Ra­toon­ing can make ma­ture okra pro­duc­tive again

A YOUNG and en­er­getic grad­u­at­ing agri­cul­ture stu­dent found out that ra­toon­ing can make ma­ture okra ( Abel­moscus es­cu­len­tus L.) plants pro­duc­tive again.

Agriculture - - Contents - BY JULIO P. YAP, JR.

In a study, An­gelou Toledo Ca­lope, a scholar at the De La Salle Araneta Univer­sity in Sa­likneta Farm, Up­per Ciudad Real, City of San Jose del Monte, Bu­la­can, de­ter­mined that ra­tooned ma­ture okra plants fer­til­ized with ver­mi­com­post and sup­ple­mented with a fo­liar fer­til­izer through dif­fer­ent meth­ods and rates of ap­pli­ca­tion pro­duced vi­able re­sults.

Ra­toon­ing is a method that in­volves prun­ing the plants back to sev­eral inches above the soil line to en­cour­age new growth with rein­vig­o­rated flow­er­ing and pod pro­duc­tion.

Re­sults of the study re­vealed that the ap­pli­ca­tion of Amino Plus Fo­liar Fer­til­izer, ei­ther through fo­liar spray­ing or soil drench­ing that sup­ple­mented the ver­mi­com­post, in­duced flow­er­ing within 21 days af­ter ra­toon­ing or cut­ting of the ma­ture (but un­pro­duc­tive) okra plants.

Like­wise, ra­tooned okra plants sig­nif­i­cantly pro­duced the high­est mar­ketable yield per plot.

METHOD­OL­OGY In his study, Ca­lope used a sin­gle fac­tor ex­per­i­ment with five treat­ments and three repli­ca­tions ar­ranged in Ran­dom­ized Com­plete Block De­sign (RCBD) in an area of about 50 square me­ters of land that was pre­vi­ously planted with okra.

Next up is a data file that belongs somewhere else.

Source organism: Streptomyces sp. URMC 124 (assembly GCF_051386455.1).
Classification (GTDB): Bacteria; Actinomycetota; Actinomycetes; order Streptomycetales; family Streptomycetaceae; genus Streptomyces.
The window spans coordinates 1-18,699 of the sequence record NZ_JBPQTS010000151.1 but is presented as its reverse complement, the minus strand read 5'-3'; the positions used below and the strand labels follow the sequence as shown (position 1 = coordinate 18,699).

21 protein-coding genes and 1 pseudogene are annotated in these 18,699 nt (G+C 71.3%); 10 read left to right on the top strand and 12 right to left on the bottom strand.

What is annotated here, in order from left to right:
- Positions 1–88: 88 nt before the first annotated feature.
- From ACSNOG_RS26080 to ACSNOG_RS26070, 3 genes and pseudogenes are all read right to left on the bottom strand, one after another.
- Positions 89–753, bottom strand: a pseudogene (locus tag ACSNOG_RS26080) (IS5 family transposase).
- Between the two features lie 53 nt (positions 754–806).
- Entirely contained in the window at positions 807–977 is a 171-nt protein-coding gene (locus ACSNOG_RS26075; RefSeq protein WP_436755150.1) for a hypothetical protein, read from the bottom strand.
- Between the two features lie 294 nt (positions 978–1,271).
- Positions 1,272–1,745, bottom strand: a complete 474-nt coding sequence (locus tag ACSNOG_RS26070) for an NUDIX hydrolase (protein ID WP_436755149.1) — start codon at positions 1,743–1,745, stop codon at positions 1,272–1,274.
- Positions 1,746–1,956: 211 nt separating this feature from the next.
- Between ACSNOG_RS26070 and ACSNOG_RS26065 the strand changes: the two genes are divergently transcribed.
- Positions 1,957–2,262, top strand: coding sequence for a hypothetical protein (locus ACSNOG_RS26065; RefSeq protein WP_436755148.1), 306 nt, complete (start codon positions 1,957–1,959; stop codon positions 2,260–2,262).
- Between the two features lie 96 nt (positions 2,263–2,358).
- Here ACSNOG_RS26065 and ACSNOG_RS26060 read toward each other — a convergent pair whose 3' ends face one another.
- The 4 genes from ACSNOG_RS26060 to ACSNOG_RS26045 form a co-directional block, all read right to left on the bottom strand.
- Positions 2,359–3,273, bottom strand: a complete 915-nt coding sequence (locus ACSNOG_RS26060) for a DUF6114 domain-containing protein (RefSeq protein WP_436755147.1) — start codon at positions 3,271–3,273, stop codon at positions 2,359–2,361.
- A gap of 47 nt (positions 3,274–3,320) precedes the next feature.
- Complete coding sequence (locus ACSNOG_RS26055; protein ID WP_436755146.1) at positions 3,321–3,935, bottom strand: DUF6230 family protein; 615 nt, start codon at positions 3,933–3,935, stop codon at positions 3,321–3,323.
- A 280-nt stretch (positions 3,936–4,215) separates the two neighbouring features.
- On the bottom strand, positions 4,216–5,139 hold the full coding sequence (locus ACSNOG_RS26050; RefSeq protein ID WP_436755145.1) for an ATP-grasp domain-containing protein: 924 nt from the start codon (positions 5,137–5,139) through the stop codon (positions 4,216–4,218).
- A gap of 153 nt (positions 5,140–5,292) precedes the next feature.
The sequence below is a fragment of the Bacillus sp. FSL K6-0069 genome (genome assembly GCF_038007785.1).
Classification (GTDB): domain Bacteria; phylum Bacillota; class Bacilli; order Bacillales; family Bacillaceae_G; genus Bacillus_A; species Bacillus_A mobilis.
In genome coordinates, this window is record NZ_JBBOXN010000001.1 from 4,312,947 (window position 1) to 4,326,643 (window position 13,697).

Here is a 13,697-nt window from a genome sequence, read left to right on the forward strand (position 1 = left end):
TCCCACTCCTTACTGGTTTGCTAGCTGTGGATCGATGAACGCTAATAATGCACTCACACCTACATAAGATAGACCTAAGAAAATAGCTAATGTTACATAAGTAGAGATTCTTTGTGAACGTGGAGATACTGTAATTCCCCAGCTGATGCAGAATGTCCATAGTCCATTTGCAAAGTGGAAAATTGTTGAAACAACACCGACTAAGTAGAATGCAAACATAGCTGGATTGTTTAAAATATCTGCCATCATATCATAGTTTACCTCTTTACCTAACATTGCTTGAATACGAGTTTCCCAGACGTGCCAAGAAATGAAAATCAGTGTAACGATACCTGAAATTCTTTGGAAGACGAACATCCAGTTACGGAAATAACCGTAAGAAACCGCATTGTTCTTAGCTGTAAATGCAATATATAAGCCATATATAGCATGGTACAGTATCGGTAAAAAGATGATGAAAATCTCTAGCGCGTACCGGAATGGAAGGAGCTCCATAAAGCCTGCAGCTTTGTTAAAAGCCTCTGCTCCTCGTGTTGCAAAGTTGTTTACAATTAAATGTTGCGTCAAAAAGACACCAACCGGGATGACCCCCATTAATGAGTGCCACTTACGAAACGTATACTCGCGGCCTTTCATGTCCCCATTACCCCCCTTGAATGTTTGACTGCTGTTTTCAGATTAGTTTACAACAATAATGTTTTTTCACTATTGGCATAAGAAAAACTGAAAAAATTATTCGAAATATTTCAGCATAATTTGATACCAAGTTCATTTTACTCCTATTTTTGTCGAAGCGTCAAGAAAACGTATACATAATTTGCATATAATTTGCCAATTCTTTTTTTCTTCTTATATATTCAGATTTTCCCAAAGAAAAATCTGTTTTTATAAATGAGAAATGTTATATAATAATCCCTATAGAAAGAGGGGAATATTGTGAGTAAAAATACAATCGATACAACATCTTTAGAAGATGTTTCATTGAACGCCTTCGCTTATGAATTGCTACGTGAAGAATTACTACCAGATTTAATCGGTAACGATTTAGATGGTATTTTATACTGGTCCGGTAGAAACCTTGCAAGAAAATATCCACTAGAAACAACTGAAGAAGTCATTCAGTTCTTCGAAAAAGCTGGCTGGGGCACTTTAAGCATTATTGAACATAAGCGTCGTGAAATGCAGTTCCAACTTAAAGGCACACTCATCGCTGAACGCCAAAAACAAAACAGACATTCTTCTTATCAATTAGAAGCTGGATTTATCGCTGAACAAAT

The area was di­vided into five rows of 10-me­ter (m) lengths with .50-m dis­tances in be­tween rows. Each row was fur­ther sub­di­vided into three rows of three me­ters length with 0.50 m dis­tances be­tween rows to serve as blocks. Also, each row con­sisted of 10 ex­per­i­men­tal plants with a 30-cen­time­ter (cm) plant­ing dis­tance be­tween hills.

RA­TOON­ING Ca­lope used six-month-old okra plants in his study. He says the ma­ture okra plants were pruned to about 20-cm from the soil base us­ing prun­ing shears.

Af­ter the ex­per­i­men­tal plants were pruned, they were ran­domly ar­ranged into 15 plots. Each plot had 10 ra­tooned

An­gelou Toledo Ca­lope, a scholar at the De La Salle Araneta Univer­sity in Sa­likneta Farm, Up­per Ciudad Real, City of San Jose del Monte, Bu­la­can, proudly poses be­side his ra­tooned ma­ture okra plants.

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